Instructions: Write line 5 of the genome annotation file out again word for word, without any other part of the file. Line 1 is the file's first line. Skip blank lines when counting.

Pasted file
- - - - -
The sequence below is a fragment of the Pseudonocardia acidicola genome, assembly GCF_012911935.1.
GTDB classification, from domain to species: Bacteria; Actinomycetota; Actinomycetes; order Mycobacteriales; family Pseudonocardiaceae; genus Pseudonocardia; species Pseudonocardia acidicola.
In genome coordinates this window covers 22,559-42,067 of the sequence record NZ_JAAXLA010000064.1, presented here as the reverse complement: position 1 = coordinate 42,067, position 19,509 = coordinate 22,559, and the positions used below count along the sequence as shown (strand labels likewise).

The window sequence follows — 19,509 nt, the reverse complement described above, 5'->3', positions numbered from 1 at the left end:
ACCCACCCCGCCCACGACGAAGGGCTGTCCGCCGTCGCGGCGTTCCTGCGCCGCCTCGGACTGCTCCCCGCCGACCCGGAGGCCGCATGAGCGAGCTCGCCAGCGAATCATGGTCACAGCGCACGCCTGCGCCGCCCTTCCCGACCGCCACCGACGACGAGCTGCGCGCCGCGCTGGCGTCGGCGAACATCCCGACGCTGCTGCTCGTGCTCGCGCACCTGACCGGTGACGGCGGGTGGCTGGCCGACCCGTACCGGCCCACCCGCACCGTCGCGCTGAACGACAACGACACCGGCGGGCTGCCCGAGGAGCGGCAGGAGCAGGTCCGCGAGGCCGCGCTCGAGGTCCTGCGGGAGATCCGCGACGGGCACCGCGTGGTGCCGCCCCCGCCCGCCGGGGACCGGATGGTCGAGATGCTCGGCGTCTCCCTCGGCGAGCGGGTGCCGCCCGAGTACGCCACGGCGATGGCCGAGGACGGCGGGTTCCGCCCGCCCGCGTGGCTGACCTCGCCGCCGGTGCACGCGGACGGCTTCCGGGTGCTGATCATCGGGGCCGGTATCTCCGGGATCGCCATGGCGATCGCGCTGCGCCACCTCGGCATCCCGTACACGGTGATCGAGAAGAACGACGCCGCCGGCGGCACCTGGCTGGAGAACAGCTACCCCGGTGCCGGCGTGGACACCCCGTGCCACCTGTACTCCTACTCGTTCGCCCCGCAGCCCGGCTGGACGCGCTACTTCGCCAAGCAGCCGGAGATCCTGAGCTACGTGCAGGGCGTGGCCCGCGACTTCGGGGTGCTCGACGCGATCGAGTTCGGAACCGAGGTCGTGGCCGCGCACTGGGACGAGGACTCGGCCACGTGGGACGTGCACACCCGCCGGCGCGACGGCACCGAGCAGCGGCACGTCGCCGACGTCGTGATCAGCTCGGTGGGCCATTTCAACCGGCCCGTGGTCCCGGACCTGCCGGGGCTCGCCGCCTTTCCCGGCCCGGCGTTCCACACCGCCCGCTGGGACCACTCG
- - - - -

ACCCACCCCGCCCACGACGAAGGGCTGTCCGCCGTCGCGGCGTTCCTGCGCCGCCTCGGACTGCTCCCCGCCGACCCGGAGGCCGCATGAGCGAGCTCGCCAGCGAATCATGGTCACAGCGCACGCCTGCGCCGCCCTTCCCGACCGCCACCGACGACGAGCTGCGCGCCGCGCTGGCGTCGGCGAACATCCCGACGCTGCTGCTCGTGCTCGCGCACCTGACCGGTGACGGCGGGTGGCTGGCCGACCCGTACCGGCCCACCCGCACCGTCGCGCTGAACGACAACGACACCGGCGGGCTGCCCGAGGAGCGGCAGGAGCAGGTCCGCGAGGCCGCGCTCGAGGTCCTGCGGGAGATCCGCGACGGGCACCGCGTGGTGCCGCCCCCGCCCGCCGGGGACCGGATGGTCGAGATGCTCGGCGTCTCCCTCGGCGAGCGGGTGCCGCCCGAGTACGCCACGGCGATGGCCGAGGACGGCGGGTTCCGCCCGCCCGCGTGGCTGACCTCGCCGCCGGTGCACGCGGACGGCTTCCGGGTGCTGATCATCGGGGCCGGTATCTCCGGGATCGCCATGGCGATCGCGCTGCGCCACCTCGGCATCCCGTACACGGTGATCGAGAAGAACGACGCCGCCGGCGGCACCTGGCTGGAGAACAGCTACCCCGGTGCCGGCGTGGACACCCCGTGCCACCTGTACTCCTACTCGTTCGCCCCGCAGCCCGGCTGGACGCGCTACTTCGCCAAGCAGCCGGAGATCCTGAGCTACGTGCAGGGCGTGGCCCGCGACTTCGGGGTGCTCGACGCGATCGAGTTCGGAACCGAGGTCGTGGCCGCGCACTGGGACGAGGACTCGGCCACGTGGGACGTGCACACCCGCCGGCGCGACGGCACCGAGCAGCGGCACGTCGCCGACGTCGTGATCAGCTCGGTGGGCCATTTCAACCGGCCCGTGGTCCCGGACCTGCCGGGGCTCGCCGCCTTTCCCGGCCCGGCGTTCCACACCGCCCGCTGGGACCACTCG